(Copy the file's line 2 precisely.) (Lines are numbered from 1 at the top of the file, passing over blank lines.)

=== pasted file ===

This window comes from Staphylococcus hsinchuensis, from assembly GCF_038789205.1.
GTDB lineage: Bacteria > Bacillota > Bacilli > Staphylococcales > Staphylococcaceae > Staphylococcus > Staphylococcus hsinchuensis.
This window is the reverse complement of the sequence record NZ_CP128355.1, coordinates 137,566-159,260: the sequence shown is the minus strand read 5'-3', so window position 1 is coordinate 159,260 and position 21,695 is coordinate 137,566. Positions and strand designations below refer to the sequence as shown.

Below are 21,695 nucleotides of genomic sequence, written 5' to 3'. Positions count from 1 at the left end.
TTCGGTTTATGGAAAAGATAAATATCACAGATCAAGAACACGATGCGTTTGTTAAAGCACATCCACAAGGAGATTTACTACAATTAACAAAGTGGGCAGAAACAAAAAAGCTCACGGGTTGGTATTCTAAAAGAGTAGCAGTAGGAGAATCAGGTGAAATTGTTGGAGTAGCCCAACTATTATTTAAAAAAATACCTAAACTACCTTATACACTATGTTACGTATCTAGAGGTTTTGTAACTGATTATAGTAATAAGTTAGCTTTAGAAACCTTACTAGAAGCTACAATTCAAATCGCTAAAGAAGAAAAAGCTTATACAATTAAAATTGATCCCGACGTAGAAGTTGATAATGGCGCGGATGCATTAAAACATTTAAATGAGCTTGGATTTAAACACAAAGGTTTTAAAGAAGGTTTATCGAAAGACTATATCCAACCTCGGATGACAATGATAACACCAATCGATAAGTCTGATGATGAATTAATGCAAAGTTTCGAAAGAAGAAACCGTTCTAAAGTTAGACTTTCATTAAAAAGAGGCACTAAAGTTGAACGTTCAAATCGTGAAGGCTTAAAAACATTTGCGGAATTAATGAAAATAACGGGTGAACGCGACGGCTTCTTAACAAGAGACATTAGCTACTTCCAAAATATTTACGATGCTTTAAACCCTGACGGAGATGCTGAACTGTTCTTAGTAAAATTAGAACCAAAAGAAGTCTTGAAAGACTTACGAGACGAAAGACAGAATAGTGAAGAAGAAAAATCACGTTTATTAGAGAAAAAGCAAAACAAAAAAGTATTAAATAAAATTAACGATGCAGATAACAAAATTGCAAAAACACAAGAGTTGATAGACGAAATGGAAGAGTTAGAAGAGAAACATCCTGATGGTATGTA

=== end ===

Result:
GTDB lineage: Bacteria > Bacillota > Bacilli > Staphylococcales > Staphylococcaceae > Staphylococcus > Staphylococcus hsinchuensis.